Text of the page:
September 29, 2012

Effects of QE and low interest rates on pensions worse than SAGA study shows

Writing about web page http://www.saga.co.uk/newsroom/press-releases/2012/september/pensioners-billions-of-pounds-out-of-pocket.aspx

Ros Altman (Pensioners billions of pounds out of pocket and Pensioners left £11.5bn worse off by economic policies, Guardian website, 14 September) underestimates the damage done to pensions as a result of low interest rates due to quantitative easing. The report she quotes only looked at money purchase (defined contribution) pensions.

But low interest rates are also playing havoc with defined benefit (mostly final salary) pensions. Although many employers have closed them to new members still about a third of members paying in to these schemes work in the private sector. We usually think of final salary pensions as secure and immune from the vagaries of market forces but that is no longer true.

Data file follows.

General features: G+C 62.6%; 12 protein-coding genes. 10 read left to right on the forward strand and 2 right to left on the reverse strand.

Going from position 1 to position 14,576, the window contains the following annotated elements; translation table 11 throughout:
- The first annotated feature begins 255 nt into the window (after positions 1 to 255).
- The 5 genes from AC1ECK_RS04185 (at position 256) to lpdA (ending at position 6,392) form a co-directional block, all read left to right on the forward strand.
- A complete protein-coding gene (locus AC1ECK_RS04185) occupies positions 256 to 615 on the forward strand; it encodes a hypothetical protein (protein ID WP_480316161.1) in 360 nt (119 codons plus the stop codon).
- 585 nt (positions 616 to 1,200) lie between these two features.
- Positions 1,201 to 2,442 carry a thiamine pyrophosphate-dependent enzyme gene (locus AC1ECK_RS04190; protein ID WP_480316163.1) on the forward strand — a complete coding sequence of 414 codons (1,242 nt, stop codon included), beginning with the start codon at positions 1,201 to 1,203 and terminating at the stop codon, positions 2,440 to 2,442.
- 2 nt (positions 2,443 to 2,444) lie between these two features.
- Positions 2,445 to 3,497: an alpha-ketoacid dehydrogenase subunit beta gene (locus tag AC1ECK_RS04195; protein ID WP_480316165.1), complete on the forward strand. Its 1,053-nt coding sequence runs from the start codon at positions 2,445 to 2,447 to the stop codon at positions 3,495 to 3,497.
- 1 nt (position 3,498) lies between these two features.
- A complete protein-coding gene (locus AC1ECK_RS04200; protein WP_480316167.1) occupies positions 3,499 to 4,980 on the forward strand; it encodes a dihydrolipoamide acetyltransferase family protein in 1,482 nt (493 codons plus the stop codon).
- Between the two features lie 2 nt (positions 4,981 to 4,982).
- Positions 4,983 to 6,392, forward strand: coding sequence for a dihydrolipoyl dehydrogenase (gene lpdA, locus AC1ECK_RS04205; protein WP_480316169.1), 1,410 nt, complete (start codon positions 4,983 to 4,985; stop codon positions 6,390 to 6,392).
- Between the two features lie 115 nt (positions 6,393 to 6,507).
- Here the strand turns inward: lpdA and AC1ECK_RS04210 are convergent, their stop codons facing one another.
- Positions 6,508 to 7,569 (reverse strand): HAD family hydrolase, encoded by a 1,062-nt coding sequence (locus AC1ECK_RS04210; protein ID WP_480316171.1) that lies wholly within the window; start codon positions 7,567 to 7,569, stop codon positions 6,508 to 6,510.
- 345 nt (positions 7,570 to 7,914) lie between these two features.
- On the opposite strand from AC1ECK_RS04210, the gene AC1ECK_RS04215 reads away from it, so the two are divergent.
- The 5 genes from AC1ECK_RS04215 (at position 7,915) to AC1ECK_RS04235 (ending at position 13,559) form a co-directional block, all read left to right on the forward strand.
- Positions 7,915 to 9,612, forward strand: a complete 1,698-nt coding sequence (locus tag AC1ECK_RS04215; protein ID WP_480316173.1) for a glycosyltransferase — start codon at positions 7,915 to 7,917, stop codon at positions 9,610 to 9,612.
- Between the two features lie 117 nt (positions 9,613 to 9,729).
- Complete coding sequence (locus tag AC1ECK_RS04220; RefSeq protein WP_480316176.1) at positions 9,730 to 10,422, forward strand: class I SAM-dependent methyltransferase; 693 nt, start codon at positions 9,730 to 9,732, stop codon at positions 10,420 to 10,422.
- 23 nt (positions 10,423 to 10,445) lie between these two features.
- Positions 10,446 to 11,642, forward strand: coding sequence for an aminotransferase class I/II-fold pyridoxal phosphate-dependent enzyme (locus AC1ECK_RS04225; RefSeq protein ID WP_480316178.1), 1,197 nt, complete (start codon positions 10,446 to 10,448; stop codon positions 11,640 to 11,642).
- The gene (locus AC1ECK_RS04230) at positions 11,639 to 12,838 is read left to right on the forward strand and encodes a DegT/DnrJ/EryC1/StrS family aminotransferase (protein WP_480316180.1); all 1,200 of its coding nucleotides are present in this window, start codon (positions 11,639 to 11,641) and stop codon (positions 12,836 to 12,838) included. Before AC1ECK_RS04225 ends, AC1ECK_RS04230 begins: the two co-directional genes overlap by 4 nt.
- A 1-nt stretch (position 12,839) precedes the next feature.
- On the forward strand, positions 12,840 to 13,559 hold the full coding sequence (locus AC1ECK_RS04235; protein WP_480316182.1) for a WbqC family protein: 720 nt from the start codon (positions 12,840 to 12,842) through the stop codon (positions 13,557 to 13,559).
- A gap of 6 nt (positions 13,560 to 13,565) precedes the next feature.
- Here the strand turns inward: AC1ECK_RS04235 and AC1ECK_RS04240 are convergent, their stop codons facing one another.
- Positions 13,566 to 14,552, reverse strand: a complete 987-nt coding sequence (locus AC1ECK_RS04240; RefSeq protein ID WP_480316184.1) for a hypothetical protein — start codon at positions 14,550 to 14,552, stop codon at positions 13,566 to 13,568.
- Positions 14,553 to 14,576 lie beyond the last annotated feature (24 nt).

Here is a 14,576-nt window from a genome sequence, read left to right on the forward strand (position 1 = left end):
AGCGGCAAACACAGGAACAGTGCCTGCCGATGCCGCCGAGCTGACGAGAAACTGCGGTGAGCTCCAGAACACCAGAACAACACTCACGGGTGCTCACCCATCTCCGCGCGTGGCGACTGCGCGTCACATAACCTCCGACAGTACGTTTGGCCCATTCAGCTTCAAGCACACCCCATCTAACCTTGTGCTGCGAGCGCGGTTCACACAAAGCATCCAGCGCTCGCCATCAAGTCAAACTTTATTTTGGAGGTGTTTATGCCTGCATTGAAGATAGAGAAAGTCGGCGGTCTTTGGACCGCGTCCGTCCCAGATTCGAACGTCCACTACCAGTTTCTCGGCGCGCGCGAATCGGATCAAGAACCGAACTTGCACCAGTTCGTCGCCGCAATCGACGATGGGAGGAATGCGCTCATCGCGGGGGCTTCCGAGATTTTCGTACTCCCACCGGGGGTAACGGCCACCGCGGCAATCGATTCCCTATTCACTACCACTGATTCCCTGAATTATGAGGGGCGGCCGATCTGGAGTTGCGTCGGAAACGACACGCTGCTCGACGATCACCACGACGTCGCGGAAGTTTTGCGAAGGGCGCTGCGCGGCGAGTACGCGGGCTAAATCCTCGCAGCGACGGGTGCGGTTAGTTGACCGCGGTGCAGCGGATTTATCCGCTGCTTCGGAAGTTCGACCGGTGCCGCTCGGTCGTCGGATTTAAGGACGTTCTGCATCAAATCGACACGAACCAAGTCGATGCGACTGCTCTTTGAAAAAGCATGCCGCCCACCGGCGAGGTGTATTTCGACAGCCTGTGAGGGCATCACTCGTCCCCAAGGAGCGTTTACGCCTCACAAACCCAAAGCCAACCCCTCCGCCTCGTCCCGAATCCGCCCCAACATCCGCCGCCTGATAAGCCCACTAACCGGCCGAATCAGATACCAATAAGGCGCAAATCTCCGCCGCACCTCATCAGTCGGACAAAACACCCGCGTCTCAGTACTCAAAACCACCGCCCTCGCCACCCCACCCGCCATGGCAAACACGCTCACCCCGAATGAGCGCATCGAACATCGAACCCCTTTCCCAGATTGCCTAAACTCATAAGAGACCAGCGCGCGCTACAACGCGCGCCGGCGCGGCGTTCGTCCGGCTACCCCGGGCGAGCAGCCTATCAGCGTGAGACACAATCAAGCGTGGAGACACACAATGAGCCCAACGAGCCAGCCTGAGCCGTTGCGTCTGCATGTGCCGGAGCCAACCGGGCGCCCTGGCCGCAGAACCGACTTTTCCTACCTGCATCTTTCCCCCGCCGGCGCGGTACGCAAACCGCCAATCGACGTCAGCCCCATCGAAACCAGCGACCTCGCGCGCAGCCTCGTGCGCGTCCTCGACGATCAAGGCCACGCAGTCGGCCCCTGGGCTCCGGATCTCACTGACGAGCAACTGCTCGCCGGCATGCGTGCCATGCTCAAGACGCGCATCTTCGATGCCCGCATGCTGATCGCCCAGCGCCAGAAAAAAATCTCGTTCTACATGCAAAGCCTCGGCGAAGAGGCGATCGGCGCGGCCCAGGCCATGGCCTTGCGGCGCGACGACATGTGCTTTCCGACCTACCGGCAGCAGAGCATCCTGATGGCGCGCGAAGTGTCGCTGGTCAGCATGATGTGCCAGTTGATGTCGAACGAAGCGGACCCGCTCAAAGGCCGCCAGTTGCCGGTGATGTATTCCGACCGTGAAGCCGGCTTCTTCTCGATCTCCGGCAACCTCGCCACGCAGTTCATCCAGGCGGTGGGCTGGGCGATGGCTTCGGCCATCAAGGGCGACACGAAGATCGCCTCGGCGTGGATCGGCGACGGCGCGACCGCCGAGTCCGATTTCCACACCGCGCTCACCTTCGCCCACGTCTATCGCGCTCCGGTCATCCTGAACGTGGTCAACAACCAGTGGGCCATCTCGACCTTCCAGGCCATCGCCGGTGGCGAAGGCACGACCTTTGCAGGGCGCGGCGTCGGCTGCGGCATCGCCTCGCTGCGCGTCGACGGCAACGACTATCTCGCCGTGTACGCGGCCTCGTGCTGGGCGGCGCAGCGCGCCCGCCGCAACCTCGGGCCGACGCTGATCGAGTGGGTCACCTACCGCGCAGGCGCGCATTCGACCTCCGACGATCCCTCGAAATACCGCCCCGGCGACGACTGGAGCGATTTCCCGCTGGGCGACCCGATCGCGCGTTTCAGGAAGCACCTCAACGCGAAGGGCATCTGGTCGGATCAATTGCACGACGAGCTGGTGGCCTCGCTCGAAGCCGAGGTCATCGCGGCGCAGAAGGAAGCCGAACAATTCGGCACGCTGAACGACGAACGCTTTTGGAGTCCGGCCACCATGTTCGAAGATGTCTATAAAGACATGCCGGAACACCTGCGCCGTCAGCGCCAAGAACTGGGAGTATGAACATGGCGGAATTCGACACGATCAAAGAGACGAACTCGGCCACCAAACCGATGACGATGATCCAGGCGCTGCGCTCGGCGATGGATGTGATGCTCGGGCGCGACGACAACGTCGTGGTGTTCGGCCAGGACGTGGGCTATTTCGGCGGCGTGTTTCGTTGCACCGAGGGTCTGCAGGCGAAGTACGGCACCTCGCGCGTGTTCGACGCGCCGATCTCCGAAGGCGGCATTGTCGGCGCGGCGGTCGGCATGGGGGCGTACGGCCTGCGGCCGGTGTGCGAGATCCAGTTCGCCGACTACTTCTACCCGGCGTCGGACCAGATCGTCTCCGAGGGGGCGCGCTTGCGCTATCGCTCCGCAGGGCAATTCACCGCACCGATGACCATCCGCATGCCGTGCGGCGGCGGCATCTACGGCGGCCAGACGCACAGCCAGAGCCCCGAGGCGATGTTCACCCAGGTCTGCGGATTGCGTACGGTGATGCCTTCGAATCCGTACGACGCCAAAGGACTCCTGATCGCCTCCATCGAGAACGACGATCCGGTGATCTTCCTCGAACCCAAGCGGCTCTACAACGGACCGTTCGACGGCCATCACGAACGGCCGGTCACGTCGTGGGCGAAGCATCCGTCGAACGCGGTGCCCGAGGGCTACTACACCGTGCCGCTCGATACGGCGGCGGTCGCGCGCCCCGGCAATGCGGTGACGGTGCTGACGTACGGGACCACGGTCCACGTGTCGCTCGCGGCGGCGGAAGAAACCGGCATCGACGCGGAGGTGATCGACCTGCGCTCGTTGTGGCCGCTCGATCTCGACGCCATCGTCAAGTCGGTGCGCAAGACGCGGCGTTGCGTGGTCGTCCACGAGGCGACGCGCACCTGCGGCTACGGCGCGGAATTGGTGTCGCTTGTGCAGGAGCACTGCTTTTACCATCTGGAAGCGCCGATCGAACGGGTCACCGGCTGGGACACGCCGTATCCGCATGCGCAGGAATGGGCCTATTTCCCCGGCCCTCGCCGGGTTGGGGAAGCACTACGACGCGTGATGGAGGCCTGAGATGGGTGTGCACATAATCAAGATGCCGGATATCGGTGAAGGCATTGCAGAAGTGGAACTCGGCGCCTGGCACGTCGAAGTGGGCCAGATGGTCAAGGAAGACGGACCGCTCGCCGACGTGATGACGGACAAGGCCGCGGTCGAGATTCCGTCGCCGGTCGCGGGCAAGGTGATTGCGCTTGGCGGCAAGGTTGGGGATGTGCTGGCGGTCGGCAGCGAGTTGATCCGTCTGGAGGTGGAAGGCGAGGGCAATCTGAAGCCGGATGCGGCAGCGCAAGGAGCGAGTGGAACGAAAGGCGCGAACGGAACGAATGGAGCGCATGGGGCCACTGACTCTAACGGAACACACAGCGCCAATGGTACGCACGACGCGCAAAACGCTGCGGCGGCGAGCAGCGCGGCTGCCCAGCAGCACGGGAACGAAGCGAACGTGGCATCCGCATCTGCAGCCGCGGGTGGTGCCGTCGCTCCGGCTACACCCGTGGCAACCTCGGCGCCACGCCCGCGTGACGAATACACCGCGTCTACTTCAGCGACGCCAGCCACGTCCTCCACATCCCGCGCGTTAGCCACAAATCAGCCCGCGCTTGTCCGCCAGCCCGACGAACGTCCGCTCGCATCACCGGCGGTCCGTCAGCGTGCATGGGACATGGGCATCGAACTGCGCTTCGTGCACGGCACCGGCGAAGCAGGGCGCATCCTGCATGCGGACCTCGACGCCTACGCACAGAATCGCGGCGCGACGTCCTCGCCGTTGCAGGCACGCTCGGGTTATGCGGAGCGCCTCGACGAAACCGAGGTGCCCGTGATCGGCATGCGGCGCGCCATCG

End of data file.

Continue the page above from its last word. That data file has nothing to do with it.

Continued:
There is increasing evidence, both from academic research and lived experience, that legislation enacted by the last government aimed at protecting private pensions is in fact having the opposite effect when combined with QE. This situation has led to calls for reform of the way pensions funding levels are calculated, from the National Association of Pension Funds and the CBI.

An unintended consequence of the reforms brought in in 2004 is that very low interest rates like we have now create an artificial deficit for many pension schemes. The reason is technical, to do with the way the liabilities must be evaluated. This makes pension funds appear to be in deficit even though in reality they have enough income to pay the pensions on a sustainable basis.

The legislation requires companies to make extra payments (through a ‘recovery plan’) which many of them cannot afford. So they decide pensions are unaffordable, cut retirement benefits that existing members will receive, and increasingly close the schemes to new members.

The extra payments (estimated last year to be worth £11.6billion for the FTSE100 companies alone) that companies have to make are taking funds away from investment, dividends and wages which not only affects the supply side of the economy but also reduces demand, worsening the recession.



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